Workers’ Compensation Insurance in Oklahoma
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Oklahoma workers' compensation insurance

All Oklahoma employers are required to carry workers’ compensation insurance. Oklahoma’s workers’ compensation system covers medical expenses and lost wages resulting from work-related injuries and illnesses.

Who needs workers’ comp insurance in Oklahoma?

Oklahoma statutes require employers to purchase workers' compensation insurance for all employees, full-time or part-time.

Every covered worker who suffers an accidental injury or illness related to their job is eligible for benefits under Oklahoma’s Administrative Workers’ Compensation Act.

What types of workers are required to have workers’ comp insurance?

Oklahoma strives to maintain near-universal workers’ comp coverage. Every employee in Oklahoma must have workers’ comp coverage, with a few exceptions including:

  • Certain agricultural employees
  • Federal government employees
  • Licensed real estate brokers paid on commission
  • Certain employees of the Oklahoma Department of Human Services
  • Employees in small family-run businesses

For details and a full list of exemptions, visit the Employer's FAQ provided by the Oklahoma Workers' Compensation Court of Existing Claims.

Do business owners need to be covered by workers’ compensation?

It depends on the type of business you have established. Here’s how Oklahoma’s business owner coverage requirements work:

Sole proprietors are not considered employees. Therefore, they don’t have to buy workers’ comp insurance for themselves. But they may if they want to. If they hire employees and no other exemption applies, then they must provide workers’ comp to their workers.

Members of limited liability companies (LLCs) who own at least 10% of the LLC’s capital are non-employees and exempt under state workers’ comp law. As with sole proprietors, LLC members can purchase workers’ comp insurance if they believe it’s personally beneficial.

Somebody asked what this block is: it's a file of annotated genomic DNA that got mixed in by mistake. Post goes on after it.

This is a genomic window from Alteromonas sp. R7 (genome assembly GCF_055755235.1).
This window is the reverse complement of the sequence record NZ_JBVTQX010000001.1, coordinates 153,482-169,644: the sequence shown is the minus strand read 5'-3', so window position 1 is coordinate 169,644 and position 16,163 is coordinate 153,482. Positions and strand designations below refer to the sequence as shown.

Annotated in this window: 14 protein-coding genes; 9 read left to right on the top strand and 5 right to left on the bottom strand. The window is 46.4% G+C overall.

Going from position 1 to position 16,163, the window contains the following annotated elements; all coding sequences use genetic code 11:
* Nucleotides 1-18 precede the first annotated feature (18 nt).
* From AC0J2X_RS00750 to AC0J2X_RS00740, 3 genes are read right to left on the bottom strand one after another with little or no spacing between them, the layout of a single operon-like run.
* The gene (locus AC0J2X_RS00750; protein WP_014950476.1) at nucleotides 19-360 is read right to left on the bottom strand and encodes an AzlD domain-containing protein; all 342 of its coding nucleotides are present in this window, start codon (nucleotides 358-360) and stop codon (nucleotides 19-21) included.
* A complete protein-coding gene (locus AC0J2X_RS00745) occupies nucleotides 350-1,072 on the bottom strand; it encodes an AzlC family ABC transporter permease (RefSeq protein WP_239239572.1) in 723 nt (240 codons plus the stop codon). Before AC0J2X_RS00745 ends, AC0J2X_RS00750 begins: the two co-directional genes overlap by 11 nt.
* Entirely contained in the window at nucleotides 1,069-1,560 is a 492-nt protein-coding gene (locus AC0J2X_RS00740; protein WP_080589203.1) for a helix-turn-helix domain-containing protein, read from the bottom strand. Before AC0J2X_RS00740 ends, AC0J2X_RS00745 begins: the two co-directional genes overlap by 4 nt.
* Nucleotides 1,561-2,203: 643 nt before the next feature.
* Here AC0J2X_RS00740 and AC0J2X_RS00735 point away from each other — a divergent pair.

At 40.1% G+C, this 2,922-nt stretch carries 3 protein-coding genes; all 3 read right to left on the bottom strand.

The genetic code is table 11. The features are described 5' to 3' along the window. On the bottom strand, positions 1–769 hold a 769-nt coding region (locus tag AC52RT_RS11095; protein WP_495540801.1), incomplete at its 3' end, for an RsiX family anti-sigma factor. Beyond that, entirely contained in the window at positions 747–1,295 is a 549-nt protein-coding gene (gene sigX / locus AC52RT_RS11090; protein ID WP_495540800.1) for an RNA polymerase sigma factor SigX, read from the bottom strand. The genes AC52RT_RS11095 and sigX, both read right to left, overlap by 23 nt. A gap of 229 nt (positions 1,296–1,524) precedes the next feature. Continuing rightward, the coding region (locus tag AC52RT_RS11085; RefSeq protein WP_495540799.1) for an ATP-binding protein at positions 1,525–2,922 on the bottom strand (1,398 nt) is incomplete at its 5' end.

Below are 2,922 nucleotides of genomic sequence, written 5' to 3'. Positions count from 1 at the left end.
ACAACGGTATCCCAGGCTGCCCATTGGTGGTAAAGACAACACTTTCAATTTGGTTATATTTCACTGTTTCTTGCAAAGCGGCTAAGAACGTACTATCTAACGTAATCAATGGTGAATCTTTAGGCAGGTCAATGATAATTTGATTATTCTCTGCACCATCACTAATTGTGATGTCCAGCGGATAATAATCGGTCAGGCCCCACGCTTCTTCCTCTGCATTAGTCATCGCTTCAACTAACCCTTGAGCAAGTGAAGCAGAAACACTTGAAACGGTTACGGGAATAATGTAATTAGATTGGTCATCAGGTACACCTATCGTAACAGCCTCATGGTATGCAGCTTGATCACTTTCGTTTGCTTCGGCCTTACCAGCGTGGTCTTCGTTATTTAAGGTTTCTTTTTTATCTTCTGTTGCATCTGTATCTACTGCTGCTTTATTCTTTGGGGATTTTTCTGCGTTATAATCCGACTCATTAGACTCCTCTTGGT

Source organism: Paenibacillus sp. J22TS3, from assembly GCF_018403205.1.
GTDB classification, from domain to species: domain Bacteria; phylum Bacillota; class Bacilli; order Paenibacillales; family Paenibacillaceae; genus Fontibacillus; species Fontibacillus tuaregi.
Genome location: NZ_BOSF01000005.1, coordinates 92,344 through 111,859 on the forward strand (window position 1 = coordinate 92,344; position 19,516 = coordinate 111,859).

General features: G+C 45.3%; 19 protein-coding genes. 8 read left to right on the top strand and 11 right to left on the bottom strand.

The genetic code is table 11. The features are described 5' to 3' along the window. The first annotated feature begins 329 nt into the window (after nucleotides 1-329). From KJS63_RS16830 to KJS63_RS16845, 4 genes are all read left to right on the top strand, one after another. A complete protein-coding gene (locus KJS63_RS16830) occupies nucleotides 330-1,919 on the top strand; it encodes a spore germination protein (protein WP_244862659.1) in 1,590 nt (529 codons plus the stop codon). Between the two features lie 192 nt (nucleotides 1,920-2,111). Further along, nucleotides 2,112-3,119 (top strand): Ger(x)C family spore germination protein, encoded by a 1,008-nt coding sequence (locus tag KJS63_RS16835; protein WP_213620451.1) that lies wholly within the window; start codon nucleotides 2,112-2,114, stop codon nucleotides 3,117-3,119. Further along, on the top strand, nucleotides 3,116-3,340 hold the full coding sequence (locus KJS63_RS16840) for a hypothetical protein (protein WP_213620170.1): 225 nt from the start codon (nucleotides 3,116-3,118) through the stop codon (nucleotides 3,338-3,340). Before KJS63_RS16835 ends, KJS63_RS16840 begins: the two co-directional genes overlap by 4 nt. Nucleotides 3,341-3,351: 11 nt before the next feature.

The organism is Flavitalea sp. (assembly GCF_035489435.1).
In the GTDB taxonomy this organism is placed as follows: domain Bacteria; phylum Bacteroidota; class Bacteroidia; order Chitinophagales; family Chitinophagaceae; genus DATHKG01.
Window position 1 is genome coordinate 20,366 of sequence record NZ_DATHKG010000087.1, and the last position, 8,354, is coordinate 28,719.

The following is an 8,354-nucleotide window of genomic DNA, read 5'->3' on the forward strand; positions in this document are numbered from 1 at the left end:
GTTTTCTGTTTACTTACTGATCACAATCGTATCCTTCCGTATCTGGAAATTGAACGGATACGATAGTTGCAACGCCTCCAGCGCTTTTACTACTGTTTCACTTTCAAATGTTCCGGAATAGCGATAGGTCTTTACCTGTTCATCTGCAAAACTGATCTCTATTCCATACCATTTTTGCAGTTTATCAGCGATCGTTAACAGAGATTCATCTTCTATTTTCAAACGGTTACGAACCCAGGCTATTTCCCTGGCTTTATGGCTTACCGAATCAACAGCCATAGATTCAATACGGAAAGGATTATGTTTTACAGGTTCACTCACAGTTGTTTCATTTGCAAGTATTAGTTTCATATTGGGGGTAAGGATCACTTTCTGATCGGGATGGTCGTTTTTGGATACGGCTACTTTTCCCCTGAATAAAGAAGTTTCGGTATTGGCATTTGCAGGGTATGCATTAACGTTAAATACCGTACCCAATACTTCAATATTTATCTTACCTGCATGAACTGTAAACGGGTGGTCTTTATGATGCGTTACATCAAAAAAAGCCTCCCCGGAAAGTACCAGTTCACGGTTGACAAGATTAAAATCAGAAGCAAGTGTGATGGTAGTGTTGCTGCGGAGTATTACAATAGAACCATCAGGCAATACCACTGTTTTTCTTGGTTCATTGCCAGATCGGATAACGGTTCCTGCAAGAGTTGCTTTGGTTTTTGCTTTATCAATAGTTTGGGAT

Stockholder-employees of corporations are treated the same way as LLC members.

Are independent contractors required to have workers’ comp coverage?

Independent contractors are not considered employees and are exempt from workers’ comp coverage.

The State of Oklahoma uses a complex, multipart test to determine if a worker is a contractor vs. an employee. Factors the government evaluates include:

  • The nature of the contract
  • The degree of control exercised by the principal employer over the work
  • Whether the person works in a distinct occupation or business for others
  • Whether the person works under supervision or independently

How much does workers' compensation insurance cost in Oklahoma?

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Estimated employer rates for workers’ compensation in Oklahoma are $1.21 per $100 in covered payroll. Your cost is based on a number of factors, including:

  • Payroll
  • Location
  • Number of employees
  • Industry and risk factors
  • Coverage limits
  • Claims history

How does workers’ compensation work in Oklahoma?

When an employee suffers a workplace injury or develops an occupational disease, workers' compensation covers the cost of medical treatment. It also provides lost wage benefits while the employee is unable to work.

Workers' compensation benefits for injured employees in Oklahoma include:

  • Medical benefits (all medical care, from prescriptions to surgery)
  • Out-of-pocket expenses related to the injury
  • Temporary total disability benefits